Storm and heavy rain warnings were issued today as powerful typhoon Chaba barrelled toward Japan, after lashing the southern coast of South Korea with winds that triggered flash floods and left at least two dead.
The violent storm was moving north-northeast off the Tsushima islets chain near Japan’s southern Kyushu, packing gusts of up to 180 kilometres (110 miles) per hour, Japan’s weather agency said.
The Japan Meteorological Agency issued warnings for gusts, heavy rains, high ocean waves and floods, covering large swathes of western Japan.
The storm is set to hit Japan’s main island of Honshu Wednesday evening before moving out into the Pacific on Thursday, the agency reported.
All Nippon Airways and Japan Airlines have cancelled a combined 108 domestic flights, while Kyodo news agency said some smaller airlines have also put flights on hold.
The typhoon hit the southern tip of South Korea early Wednesday, bringing heavy rains that swelled rivers to bursting point, flooded city streets and forced mass flight cancellations.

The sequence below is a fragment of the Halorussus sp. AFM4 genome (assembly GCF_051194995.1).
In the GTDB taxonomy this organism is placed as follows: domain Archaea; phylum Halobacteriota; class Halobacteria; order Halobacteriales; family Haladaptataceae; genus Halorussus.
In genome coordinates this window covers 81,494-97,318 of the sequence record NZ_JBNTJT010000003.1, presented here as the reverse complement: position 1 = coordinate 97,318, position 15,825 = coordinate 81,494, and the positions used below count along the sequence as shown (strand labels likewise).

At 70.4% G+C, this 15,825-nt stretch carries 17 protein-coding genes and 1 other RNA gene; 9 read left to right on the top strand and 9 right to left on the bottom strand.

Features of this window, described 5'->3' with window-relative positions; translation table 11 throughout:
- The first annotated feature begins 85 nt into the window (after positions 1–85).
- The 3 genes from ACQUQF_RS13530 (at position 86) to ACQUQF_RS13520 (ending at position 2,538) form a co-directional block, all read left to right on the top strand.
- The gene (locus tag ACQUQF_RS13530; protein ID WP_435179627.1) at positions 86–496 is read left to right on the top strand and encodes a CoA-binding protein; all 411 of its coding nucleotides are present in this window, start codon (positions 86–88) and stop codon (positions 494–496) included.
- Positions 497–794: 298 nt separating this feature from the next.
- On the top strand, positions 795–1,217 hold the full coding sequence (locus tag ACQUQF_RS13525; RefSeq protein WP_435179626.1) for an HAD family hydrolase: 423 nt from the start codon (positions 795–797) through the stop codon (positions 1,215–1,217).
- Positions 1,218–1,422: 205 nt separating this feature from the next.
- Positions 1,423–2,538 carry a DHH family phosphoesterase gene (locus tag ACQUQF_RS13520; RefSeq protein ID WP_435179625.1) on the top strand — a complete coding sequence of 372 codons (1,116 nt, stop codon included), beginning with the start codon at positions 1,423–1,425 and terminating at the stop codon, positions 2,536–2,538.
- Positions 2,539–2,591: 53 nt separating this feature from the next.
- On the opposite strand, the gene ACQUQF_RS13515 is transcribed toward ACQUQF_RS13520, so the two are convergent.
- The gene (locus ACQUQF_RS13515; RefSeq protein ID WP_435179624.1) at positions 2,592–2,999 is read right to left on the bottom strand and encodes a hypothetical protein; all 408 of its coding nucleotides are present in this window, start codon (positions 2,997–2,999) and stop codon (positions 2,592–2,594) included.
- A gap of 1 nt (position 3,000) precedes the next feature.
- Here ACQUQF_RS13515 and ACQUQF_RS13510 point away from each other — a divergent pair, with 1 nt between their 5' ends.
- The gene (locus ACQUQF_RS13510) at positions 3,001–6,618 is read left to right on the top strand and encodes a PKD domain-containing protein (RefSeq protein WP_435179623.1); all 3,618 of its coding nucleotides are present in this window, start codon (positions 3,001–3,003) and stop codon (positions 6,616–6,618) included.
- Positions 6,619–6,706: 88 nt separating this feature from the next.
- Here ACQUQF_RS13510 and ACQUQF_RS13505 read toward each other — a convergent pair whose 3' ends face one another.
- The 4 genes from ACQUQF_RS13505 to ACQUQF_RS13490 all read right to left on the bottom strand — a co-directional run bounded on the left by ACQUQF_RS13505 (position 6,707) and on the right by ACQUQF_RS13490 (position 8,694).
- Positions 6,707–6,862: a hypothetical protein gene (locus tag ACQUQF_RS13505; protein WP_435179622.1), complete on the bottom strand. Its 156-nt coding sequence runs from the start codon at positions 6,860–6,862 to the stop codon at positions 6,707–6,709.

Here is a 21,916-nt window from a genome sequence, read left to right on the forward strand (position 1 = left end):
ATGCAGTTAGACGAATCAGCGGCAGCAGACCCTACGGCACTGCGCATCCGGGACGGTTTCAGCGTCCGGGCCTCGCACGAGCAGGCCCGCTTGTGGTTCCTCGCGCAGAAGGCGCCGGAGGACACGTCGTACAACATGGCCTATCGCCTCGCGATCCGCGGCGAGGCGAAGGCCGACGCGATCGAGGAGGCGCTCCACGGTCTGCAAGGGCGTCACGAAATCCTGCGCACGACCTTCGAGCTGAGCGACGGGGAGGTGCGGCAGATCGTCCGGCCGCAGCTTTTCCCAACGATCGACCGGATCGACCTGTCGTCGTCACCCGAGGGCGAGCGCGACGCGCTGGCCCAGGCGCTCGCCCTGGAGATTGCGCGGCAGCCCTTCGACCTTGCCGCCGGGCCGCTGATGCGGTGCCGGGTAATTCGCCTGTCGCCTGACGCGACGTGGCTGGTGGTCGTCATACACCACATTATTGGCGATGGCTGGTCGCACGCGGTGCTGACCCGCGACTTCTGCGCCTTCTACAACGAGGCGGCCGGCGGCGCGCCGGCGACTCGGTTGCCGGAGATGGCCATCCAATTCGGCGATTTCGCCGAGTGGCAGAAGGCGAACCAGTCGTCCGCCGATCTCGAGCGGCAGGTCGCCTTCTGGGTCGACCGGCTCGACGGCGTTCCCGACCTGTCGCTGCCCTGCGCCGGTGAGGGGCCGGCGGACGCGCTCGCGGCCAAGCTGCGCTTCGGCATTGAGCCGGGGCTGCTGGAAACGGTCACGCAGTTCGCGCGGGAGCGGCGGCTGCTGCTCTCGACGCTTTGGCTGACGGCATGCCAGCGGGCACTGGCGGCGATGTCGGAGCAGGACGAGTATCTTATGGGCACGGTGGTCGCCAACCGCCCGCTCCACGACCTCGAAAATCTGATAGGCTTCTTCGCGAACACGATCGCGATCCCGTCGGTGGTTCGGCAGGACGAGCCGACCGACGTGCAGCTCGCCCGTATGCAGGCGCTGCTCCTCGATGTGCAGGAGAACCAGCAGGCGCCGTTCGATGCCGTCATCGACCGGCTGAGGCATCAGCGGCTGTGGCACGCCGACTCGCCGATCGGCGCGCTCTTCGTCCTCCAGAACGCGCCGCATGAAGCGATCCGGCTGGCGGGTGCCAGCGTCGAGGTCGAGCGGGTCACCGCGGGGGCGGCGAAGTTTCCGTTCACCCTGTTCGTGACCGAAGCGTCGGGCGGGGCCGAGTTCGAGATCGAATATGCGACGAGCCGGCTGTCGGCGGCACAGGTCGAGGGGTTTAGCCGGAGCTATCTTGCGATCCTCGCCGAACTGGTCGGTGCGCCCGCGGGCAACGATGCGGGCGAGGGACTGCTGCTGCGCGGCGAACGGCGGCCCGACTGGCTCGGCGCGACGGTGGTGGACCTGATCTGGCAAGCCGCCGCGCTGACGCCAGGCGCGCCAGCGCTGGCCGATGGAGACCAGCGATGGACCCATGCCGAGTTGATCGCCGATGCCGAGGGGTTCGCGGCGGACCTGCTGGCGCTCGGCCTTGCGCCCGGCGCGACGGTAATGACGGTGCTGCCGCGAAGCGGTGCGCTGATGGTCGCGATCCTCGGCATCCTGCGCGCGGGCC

The Korean Public Safety Ministry said 2,500 schools had been closed, while tens of thousands of homes along the southern coast suffered power outages.
In the major port city of Busan, a labourer was killed when strong winds toppled a heavy crane, while a man drowned when caught in flood waters in the southern city of Ulsan.
Three other people were reported missing in separate flood-related incidents.
Dozens of flights in and out of the resort island of Jeju — a popular destination for Chinese tourists — were cancelled as Chaba barrelled over the island packing gusts of up to 200 kilometres an hour.
Dramatic footage aired by the YTN news channel showed six crew members from a docked ferry being swept off a pier and into the sea by a giant wave in the southern port of Yeosu. All six were later rescued.
CCTV and mobile video footage shot in Ulsan showed cars being swept down flooded streets and a wooden house having its roof sheared off after slipping into a swollen river and being carried under a low bridge.
Hyundai Motors said two plants at its main production compound in Ulsan had been forced to suspend operations due to flooding.
The carmaker operates five plants in the city that produce a daily average of 5,400 vehicles a day.
The storm sideswiped Japan’s southernmost Okinawa earlier this week, causing minor damage and forcing hundreds of flight cancellations.
Big storms regularly strike Japan, with 22 people killed when Typhoon Lionrock pounded the country in September, while another person was killed when Typhoon Malakas hit last month.